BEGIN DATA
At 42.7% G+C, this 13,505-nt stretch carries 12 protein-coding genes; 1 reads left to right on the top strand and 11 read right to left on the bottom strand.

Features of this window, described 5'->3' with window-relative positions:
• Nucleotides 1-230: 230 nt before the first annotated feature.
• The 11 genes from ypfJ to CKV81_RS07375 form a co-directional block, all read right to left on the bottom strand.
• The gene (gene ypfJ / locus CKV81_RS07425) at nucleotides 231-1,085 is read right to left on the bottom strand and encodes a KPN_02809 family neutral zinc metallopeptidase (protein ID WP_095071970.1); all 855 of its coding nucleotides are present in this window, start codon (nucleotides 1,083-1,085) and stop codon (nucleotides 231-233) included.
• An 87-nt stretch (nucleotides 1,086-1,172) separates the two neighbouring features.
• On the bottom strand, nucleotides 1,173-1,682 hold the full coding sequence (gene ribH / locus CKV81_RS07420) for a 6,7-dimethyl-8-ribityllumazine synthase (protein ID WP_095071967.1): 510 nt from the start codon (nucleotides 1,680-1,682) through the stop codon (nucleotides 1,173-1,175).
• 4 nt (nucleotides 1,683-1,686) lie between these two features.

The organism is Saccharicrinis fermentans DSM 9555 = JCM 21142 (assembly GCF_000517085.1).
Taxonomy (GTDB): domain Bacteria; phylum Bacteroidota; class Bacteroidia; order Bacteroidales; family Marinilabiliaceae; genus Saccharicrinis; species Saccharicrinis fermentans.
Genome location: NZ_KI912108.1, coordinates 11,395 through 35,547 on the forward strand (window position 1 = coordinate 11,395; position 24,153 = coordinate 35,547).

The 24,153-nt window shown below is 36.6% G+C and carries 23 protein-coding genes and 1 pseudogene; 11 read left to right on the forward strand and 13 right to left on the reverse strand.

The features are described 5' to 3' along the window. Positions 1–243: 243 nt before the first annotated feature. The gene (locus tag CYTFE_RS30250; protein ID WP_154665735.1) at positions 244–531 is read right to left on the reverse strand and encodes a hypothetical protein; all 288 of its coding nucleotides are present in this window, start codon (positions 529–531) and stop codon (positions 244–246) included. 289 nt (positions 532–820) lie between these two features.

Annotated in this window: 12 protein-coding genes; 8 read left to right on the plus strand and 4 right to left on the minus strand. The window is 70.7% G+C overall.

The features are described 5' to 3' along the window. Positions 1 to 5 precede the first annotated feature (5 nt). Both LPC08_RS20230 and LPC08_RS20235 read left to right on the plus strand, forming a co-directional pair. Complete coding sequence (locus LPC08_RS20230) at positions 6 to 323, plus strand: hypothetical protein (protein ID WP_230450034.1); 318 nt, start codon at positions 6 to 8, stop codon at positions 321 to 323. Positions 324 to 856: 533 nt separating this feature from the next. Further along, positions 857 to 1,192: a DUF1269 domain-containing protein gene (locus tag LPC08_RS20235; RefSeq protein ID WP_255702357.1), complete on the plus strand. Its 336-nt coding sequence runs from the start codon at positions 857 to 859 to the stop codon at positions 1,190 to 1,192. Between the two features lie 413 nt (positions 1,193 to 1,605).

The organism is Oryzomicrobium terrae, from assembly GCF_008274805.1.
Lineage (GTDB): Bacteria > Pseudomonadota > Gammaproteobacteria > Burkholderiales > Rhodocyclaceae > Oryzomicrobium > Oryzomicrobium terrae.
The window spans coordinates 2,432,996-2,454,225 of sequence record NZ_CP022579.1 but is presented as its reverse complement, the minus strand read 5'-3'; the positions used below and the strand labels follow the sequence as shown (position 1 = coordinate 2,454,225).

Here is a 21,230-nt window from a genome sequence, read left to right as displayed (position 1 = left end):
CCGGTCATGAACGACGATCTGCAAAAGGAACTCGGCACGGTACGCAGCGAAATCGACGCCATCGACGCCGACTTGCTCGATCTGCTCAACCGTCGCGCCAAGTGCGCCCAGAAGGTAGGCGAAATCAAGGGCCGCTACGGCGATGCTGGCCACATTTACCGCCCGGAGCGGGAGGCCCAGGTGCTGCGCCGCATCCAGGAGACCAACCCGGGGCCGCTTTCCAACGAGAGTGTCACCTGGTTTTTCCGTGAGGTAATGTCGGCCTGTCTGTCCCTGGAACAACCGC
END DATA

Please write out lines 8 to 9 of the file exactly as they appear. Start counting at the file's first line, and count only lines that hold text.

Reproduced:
• 4 nt (nucleotides 1,683-1,686) lie between these two features.

The organism is Saccharicrinis fermentans DSM 9555 = JCM 21142 (assembly GCF_000517085.1).